Assessing damages in a personal injury case is a three-part process:
1. The Medical Record Review: The foundation of damages is provided by the physician, who details functional impairments.
2. The Vocational Assessment: The vocational expert uses the physician’s report to further explain the impairments and to detail their impact on the individual’s ability to work and earn income.
3. The Economist’s Report. The economist relies on the opinion of the vocational expert’s findings to project the value of the individual’s wages over time, which, in turn, provides the total value of future losses.
The vocational expert will answer questions such as:
1) Can the individual return to his/her employer at the same job?
2) Is the individual able to perform all his/her job duties, or is he/she performing only some duties due to limitations and impairments?
3) Can the individual return to the same employer, but at a different occupation?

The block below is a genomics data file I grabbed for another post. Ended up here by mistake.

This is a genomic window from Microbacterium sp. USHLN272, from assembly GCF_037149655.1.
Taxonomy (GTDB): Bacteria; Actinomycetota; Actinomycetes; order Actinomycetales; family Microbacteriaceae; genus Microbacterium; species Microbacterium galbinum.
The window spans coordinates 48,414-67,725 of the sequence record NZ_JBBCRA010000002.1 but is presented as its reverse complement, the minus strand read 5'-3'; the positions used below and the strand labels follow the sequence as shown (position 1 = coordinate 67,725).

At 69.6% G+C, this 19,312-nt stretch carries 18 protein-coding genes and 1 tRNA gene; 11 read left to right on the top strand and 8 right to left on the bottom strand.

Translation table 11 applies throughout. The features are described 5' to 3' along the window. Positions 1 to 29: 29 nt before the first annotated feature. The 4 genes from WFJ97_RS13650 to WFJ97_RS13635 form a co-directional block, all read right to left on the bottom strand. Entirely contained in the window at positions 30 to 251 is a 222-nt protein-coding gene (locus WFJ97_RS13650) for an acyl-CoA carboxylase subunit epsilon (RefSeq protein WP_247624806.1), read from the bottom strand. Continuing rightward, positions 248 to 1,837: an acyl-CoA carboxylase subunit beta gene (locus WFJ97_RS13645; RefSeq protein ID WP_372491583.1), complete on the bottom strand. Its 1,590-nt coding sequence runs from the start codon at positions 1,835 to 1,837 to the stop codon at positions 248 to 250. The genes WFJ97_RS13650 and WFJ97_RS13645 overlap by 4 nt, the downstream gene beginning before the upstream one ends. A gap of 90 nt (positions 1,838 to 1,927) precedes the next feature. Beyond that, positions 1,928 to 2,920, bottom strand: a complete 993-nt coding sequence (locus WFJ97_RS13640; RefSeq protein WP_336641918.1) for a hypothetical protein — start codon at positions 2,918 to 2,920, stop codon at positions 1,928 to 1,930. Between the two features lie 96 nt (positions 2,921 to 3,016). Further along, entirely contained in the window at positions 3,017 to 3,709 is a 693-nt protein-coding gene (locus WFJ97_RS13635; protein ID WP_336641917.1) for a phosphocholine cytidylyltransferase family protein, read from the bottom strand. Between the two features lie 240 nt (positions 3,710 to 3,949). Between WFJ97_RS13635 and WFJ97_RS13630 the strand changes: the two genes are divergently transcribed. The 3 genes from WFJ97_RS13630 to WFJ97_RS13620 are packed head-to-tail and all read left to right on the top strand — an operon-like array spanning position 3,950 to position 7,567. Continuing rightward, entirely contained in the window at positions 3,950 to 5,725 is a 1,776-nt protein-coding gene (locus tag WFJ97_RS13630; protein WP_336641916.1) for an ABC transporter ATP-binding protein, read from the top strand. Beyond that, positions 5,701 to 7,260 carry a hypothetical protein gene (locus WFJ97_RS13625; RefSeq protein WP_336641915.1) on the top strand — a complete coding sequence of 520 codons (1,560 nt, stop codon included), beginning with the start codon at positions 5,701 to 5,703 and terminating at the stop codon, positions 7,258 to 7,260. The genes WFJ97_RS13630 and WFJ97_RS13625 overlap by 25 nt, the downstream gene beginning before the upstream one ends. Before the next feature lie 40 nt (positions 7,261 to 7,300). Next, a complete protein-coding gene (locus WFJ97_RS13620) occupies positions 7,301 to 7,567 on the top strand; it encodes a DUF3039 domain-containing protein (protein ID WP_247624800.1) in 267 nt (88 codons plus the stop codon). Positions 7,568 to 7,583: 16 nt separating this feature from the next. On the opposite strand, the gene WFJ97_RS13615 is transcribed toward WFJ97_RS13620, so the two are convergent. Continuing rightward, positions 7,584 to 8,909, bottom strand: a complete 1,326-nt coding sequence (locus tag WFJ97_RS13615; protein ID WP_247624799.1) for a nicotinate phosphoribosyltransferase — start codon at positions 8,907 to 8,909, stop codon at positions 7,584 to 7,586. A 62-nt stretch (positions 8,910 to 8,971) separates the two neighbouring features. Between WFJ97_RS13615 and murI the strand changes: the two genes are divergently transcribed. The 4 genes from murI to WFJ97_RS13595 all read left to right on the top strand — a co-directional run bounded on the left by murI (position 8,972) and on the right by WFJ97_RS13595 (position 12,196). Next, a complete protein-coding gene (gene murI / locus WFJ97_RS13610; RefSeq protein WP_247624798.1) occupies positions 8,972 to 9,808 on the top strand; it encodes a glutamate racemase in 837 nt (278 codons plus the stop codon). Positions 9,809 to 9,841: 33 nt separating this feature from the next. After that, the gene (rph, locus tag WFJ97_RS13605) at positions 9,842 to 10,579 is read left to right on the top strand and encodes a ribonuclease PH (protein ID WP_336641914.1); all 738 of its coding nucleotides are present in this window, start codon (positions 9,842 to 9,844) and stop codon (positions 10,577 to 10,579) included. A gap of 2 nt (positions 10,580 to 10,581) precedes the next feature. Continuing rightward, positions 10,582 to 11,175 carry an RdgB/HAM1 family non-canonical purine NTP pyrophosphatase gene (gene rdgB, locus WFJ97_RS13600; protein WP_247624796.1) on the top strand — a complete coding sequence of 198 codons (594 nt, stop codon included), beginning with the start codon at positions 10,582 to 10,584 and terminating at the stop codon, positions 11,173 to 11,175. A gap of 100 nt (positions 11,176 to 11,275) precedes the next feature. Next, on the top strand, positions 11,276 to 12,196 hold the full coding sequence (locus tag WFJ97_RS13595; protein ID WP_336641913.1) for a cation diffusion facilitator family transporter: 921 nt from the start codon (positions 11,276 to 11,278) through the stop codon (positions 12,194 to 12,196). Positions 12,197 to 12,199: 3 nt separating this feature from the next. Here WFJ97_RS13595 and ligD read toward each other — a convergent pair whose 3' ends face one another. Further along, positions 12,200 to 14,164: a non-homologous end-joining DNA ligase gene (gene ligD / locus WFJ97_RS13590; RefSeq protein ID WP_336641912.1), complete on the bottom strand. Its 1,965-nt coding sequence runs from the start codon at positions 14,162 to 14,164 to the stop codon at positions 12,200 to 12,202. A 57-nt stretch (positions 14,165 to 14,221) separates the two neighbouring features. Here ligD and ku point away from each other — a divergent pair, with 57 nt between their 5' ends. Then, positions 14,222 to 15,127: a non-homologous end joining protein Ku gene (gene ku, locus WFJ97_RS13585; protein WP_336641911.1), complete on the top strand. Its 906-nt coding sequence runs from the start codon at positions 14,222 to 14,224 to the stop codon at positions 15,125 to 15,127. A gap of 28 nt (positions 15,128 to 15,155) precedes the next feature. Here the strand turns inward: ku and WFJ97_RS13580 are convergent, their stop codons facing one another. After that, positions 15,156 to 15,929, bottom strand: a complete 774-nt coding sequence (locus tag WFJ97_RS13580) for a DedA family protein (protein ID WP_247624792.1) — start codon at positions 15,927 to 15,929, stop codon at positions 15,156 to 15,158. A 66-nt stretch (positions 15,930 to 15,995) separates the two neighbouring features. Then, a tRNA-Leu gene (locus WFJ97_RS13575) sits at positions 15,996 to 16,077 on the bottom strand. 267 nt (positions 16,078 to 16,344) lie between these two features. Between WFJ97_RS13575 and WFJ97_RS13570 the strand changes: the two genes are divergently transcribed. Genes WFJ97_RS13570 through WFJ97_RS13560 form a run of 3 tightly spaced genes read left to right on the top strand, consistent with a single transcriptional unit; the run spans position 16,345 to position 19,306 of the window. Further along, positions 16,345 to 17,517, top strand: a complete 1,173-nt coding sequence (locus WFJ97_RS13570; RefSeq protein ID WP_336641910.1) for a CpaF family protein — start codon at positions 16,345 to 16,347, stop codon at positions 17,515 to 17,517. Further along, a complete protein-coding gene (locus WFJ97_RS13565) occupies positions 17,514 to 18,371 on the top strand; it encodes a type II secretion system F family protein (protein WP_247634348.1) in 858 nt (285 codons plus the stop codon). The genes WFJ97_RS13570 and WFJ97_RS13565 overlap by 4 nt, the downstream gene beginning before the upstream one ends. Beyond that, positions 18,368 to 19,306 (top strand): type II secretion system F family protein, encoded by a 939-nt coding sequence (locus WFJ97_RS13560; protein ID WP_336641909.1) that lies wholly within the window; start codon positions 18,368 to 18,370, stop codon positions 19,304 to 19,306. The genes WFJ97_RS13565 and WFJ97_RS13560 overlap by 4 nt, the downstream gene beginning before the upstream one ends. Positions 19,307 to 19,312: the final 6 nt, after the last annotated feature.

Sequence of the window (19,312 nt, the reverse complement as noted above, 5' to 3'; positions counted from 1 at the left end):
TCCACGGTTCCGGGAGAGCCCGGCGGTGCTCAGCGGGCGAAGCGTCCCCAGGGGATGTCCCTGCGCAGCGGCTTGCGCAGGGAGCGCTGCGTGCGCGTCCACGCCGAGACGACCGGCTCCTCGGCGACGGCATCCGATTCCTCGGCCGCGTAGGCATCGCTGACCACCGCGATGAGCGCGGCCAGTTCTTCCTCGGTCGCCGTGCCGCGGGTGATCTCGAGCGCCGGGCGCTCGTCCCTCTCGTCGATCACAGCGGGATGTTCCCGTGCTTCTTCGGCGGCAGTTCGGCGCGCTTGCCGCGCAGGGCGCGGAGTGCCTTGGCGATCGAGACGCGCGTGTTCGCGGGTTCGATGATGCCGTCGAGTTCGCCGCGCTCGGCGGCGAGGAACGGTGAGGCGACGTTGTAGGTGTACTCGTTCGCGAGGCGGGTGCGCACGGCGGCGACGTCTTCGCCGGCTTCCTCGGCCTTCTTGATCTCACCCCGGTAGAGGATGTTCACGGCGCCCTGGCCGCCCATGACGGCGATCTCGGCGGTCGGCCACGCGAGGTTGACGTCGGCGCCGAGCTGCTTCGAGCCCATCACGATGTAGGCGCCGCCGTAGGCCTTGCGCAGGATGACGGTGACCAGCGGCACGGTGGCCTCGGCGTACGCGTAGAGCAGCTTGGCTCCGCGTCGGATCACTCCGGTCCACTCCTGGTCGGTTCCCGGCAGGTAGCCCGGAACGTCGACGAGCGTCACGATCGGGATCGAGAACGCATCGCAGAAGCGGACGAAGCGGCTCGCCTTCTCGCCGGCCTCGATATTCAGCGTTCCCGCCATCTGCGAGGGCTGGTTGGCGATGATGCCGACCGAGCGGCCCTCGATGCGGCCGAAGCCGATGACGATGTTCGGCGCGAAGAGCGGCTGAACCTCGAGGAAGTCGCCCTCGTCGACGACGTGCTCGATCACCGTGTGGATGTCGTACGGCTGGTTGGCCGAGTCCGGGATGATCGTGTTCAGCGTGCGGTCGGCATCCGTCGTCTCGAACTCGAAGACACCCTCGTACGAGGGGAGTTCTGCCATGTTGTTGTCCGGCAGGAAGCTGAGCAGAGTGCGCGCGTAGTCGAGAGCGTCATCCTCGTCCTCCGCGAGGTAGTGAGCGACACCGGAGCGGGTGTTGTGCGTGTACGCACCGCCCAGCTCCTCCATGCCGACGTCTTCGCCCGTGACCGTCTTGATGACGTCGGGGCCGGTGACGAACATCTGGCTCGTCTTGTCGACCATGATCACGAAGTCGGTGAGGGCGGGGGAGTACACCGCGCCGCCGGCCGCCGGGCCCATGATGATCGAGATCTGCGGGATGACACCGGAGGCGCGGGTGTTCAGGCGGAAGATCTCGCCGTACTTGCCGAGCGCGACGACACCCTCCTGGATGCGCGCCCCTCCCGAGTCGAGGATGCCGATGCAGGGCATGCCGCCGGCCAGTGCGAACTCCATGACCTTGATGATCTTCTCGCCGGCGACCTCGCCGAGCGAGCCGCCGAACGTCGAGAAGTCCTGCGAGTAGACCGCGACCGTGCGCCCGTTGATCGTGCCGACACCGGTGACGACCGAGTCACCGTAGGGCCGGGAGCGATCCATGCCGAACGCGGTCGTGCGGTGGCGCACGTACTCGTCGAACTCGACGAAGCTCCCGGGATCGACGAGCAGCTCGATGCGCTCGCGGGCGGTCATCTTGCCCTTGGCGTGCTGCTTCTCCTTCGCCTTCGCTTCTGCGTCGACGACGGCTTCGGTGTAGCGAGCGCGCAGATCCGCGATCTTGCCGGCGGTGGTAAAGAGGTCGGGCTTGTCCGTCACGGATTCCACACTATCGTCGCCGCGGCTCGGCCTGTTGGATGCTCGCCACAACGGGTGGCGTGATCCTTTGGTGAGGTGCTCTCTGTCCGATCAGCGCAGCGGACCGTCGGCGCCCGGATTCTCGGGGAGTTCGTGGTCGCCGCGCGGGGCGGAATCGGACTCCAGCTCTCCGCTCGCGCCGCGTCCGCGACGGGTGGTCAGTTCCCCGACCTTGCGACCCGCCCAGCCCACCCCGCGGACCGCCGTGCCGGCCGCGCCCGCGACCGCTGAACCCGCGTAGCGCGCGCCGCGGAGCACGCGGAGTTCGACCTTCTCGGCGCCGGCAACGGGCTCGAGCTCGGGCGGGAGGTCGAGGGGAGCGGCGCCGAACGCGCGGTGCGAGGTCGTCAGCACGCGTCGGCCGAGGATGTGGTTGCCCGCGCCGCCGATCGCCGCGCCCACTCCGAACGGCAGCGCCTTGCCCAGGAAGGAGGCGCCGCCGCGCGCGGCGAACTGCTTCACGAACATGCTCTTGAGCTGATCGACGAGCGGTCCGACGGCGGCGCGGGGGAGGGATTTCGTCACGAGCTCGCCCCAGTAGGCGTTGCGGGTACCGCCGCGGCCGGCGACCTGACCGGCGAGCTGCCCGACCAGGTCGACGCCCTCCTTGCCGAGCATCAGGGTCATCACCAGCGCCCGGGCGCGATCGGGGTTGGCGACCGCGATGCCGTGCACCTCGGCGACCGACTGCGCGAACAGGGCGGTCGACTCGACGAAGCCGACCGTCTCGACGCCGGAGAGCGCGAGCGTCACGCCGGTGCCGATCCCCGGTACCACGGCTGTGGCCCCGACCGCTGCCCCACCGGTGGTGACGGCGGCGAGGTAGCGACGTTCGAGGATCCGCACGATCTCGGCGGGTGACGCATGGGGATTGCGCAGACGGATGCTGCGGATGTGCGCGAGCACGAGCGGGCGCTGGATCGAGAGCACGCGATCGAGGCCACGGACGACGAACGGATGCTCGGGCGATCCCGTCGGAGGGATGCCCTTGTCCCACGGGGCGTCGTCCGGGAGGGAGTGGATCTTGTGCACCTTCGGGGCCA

4) Can the individual perform a full range of work?
5) Has the individual been unable benefit from overtime or a promotion due to his/her limitations?
6) If the individual is unable to return to his/her past work; are there other jobs the individual can perform?
7) Are there skills that will transfer to other occupations despite an individual’s limitations?
8) Based on the jobs the individual can perform within his/her limitations, what are the expected earnings?
These three experts -- physician, vocational expert and economist -- rely on each other’s findings and are vital to the process of demonstrating and documenting the damages in a case. If one of the experts in the triad is not retained, the case is potentially subject to attack from the opposing side and the case may quickly lose credibility, especially if the other side is equipped with a team of these three expert opinions.